DEBATE: MS – ENVIRONMENTAL OR GENETIC? - PRIMARILY AN ENVIRONMENTAL DISEASE Christopher H. Hawkes UK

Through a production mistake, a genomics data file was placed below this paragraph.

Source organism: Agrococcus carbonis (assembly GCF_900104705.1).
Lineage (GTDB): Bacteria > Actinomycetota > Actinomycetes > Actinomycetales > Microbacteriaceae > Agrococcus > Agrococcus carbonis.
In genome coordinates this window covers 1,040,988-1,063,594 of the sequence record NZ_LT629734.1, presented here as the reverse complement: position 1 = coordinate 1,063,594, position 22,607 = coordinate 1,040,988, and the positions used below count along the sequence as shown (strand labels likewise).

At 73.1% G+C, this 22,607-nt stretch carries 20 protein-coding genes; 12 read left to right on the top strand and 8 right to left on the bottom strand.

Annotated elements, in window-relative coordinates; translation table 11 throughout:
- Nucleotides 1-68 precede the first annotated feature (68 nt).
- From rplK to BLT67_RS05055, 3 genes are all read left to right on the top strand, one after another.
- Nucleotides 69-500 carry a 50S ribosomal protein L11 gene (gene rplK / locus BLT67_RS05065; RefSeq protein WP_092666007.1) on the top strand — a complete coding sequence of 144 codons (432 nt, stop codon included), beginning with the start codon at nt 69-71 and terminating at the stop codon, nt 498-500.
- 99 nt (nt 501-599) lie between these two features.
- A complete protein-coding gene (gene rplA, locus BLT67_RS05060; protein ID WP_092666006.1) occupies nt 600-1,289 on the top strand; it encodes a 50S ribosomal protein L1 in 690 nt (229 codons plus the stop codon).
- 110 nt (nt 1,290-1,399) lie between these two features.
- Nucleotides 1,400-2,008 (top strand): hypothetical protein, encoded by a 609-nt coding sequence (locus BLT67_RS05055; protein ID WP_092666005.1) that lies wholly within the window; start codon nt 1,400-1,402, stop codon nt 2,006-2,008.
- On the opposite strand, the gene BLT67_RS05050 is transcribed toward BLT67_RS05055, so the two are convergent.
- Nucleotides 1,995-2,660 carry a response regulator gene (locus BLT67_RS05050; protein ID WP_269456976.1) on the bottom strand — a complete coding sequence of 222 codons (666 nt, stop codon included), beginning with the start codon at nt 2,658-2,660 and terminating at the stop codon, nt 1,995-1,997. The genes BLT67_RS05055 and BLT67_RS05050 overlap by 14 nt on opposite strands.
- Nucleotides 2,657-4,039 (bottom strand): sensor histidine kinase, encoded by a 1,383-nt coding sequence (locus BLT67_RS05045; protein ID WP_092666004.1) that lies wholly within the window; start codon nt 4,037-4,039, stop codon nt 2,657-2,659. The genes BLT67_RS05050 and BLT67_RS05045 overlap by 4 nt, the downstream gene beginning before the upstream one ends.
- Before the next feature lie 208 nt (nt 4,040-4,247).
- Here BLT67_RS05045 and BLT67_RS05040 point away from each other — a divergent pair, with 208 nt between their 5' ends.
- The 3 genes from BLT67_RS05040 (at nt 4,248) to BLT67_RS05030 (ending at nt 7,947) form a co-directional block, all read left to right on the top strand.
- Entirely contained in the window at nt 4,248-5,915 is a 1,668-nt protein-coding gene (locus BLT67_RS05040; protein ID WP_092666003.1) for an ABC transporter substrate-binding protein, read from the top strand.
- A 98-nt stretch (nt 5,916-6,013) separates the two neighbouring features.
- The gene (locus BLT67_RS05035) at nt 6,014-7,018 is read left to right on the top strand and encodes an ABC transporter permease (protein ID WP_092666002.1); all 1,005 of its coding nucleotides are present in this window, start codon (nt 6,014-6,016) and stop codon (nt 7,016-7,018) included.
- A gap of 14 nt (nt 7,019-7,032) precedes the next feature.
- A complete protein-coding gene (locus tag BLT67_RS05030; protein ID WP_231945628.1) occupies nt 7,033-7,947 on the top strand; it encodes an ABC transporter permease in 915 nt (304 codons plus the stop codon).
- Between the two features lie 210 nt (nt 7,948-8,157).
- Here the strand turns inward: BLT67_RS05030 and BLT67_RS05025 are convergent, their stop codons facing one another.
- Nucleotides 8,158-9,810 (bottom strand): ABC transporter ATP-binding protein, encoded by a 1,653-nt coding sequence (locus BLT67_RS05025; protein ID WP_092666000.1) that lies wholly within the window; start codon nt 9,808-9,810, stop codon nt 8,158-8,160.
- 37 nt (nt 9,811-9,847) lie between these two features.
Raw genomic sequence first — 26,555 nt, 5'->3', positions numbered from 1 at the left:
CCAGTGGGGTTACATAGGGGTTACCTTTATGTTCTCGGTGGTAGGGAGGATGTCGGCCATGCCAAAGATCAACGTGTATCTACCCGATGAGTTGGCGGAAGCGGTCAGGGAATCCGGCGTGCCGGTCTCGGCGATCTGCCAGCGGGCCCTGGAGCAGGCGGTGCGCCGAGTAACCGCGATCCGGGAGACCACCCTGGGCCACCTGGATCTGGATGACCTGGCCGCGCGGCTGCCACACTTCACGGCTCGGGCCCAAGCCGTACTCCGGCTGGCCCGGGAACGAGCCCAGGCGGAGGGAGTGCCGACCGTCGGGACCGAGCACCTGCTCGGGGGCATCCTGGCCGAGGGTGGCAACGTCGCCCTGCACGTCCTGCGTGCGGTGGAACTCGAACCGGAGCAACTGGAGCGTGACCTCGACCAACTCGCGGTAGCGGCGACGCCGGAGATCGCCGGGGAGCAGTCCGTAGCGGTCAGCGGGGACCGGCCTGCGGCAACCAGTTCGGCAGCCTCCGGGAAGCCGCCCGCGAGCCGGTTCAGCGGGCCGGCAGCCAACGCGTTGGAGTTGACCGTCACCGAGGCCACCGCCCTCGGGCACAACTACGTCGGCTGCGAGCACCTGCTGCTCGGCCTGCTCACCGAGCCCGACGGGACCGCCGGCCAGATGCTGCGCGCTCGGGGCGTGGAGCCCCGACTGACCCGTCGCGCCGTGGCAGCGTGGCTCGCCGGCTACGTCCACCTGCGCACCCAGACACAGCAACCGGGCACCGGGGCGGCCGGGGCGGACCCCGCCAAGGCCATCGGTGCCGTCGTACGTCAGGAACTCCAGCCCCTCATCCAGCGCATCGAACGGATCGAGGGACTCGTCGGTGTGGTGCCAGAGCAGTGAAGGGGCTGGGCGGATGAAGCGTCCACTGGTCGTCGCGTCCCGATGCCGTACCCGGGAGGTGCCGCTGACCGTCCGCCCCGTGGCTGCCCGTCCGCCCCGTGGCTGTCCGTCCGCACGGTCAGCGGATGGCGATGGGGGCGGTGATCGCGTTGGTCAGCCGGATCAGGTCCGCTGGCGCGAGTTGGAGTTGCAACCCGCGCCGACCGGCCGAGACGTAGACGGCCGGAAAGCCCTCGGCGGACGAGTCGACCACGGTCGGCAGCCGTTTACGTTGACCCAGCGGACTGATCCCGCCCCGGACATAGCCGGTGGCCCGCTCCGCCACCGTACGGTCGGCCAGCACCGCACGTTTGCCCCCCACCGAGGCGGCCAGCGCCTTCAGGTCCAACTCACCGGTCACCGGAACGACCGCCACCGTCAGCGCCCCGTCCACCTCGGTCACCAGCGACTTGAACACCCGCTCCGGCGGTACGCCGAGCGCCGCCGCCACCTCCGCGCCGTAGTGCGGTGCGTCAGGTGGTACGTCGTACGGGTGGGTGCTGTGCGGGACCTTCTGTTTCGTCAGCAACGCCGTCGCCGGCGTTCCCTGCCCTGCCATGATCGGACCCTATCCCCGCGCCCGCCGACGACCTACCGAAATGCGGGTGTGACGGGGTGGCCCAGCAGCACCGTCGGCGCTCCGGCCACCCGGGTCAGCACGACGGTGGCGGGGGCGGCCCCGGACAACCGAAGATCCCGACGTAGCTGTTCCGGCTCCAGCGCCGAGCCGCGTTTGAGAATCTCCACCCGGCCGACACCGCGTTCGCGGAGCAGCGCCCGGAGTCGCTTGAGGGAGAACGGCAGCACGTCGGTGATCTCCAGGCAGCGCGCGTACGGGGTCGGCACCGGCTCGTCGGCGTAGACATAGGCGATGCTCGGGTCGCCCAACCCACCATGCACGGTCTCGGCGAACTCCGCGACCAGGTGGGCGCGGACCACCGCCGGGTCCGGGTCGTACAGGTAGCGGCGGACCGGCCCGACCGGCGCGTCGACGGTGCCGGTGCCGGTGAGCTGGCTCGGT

According to one internationally renowned MS neurogeneticist, ‘MS genetics is dead’. The arguments that have led to this statement are reviewed. Just because a disorder is found in multiple families, it is not necessarily genetically based. Although twin studies are claimed to show that MS is ‘30% genetically based’ this concept derives from widely varying data that are basically uninterpretable. Although genome-wide association studies are claimed to show the presence of several MS-related genes, no mutations have been found so far. Conversely, the same technology has yielded several mutations in comparable disorders such as Parkinson’s disease and Alzheimer’s disease. Monozygotic twins discordant for MS should have a different genetic sequence if the disorder has a genetic basis but data so far suggest this is not correct. Epigenetics or epistasis are contentious topics and may not provide the answer. Conversely the evidence for environmental influence is strong. This includes the effect of latitude, cigarette smoking, vitamin D deficiency and exposure to the Epstein Barr virus. Furthermore, it is very difficult to explain the widely accepted migration studies of MS, whether from high to low-risk regions or vice versa, by any mechanism other than environmental, given that as far as known, moving from one country to another does not change an individual’s DNA. It is concluded that the role of genetics in MS etiology is overstated and may have no more relevance than susceptibility to the common cold, pneumonia, influenza etc.